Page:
Re-Missioning: Tradition Innovation

BY: Shannon Youell

There is a Maori proverb that beautifully encapsulates their traditional world view: 

“We walk backwards into the future, our eyes fixed on the past” 

It gives us the picture that we approach the future everyday not knowing what it will look like as we can’t see into it, but that “(looking) to the past informs the way we move into future” 

The Maori people understand the past and present as “a single, comprehensible ‘space’ because it is what they have seen and known.  We walk backward into the future with our thoughts directed toward the coming generations but with our eyes on the past.”  It’s akin to going on a road trip – you may not sure where it will take you but you know from where you came – you look both forward and also in the rear-view mirror.

As I read church history and stories of God’s faithful people moving missionally throughout time and space, I am often surprised how innovative and creative people are in their love for God and His mission.  How they adapted to the culture, context and time that they found themselves in for the benefit of those who did not yet know the God of all creation and the saving work he accomplished through his Son, Jesus Christ.  Often they stepped outside what was considered ‘traditional’ to innovate and map out a new pathway of being disciples so others could see their way to following.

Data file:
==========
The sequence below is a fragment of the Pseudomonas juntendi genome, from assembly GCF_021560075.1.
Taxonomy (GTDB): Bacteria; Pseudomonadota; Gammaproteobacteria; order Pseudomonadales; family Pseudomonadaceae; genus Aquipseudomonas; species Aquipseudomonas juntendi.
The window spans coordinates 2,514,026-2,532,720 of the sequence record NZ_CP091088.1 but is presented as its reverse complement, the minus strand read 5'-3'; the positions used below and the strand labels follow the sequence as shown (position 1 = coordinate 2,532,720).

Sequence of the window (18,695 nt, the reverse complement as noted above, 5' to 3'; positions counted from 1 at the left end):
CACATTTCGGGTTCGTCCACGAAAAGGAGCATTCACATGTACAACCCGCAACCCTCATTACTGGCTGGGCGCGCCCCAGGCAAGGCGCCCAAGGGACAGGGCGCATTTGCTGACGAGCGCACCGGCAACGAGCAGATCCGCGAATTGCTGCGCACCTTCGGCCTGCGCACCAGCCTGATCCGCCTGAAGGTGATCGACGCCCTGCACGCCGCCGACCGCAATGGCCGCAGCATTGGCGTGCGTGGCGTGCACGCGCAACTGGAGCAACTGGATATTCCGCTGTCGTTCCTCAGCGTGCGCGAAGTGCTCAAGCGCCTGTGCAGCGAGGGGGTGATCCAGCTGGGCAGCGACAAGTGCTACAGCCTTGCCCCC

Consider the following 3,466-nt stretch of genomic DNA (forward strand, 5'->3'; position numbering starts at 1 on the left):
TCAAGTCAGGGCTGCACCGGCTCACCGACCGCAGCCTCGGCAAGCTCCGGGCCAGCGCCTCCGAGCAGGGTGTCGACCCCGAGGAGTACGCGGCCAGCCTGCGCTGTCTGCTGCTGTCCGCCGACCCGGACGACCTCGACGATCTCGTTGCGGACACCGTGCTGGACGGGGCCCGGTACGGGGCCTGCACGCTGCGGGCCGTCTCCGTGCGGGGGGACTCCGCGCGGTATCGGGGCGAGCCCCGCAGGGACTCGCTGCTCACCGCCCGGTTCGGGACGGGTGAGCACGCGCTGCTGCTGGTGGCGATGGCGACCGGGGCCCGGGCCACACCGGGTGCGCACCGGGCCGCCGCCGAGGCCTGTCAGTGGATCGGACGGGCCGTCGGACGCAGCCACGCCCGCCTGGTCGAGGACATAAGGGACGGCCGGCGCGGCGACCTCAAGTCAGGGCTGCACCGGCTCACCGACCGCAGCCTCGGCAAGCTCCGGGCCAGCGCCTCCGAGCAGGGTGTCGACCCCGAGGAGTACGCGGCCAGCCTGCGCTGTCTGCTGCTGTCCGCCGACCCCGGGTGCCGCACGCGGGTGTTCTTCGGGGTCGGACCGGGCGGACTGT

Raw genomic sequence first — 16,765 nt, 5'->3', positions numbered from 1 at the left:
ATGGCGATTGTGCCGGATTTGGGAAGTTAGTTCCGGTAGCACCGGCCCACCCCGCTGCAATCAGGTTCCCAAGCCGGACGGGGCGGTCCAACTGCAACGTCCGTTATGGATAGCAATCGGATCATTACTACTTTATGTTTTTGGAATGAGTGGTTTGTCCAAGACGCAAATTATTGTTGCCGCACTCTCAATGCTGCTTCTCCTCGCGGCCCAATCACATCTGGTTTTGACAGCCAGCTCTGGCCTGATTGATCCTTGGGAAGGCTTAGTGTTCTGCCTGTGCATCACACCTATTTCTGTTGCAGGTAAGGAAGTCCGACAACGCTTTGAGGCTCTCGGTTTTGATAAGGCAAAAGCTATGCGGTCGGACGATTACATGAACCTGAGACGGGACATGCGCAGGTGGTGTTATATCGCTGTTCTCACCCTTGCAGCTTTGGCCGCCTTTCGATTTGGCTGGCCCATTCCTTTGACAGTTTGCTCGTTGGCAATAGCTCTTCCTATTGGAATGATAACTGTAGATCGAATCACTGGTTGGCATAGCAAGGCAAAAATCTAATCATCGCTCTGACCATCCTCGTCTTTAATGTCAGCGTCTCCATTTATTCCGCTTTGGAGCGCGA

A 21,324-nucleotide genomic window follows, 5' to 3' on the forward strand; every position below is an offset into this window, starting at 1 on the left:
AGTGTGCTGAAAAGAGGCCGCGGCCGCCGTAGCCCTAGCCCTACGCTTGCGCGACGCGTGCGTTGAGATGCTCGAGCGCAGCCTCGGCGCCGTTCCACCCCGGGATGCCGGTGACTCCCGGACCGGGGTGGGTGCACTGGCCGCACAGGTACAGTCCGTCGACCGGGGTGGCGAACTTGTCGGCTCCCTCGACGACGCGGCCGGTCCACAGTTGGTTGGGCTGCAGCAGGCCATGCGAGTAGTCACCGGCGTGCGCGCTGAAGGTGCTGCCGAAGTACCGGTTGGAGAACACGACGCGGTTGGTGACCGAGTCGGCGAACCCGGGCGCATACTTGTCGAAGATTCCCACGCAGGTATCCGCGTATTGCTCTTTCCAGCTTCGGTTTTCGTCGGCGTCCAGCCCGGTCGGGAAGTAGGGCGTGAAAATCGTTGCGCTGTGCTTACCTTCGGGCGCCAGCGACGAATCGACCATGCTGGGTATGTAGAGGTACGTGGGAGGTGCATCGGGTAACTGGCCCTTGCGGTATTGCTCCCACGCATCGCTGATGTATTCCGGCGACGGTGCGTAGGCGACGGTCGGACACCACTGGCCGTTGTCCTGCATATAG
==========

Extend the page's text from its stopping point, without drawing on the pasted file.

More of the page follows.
There is a difference between tradition and traditional.  Tradition is really about our why.  Why  we believe what we do.  We look upon the ancient scriptures of the people of God and the new scriptures that tell of Jesus and his ushering in of God’s kingdom; we rely both on the early translators and interpreters and our contemporary translators and interpreters; we live into and share values and ethics that have been passed along for centuries.  Traditional, however, is usually the way we do things.  You’ll hear families around Christmas traditions complain when something changes with a loud “But that’s traditional!”  In church life we often say “well that’s the way we’ve always done it!” 

I’m with the Maori – we must continue to look to our past – it has formed us and gives us a foundation – we still believe God is the creator of all things, that he created humans as his co-labourers to steward the earth, that he called a people his own to be both salt and light so that other peoples could witness the glory of God lived out through them; we believe that God so loved the world he sent his Son…. 

But we always walk with these things in sight into a future for the coming generation and for the current culture.  This means taking a good look at our traditional ways of being the church, having open hands and empty tables to release things we cherish and embrace things we may not find comfortable at first yet give movement to serving God’s mission of his kingdom of shalom into all the places and spaces of our human experience. 

 “Re-missioning established churches with movemental practices and missional theology is some of the most difficult and needed work in North America.”  Josh Hayden 

As churches, this can be difficult for us to do.  We love so many of the traditional things we do!  But if we are going to be people on God’s mission, then we need to frequently evaluate the things we do and the impact they have, not only on ourselves, but into the world to which we have been sent.   

I encourage you to listen to Josh Hayden’s presentation here (the first 27 minutes with the rest Q&A), on Re-missioning the Established Church, for all things are possible if we are humble, open and lay down our lives for the sake of others as our discipleship demands.   

ReMissioning an Established Church 

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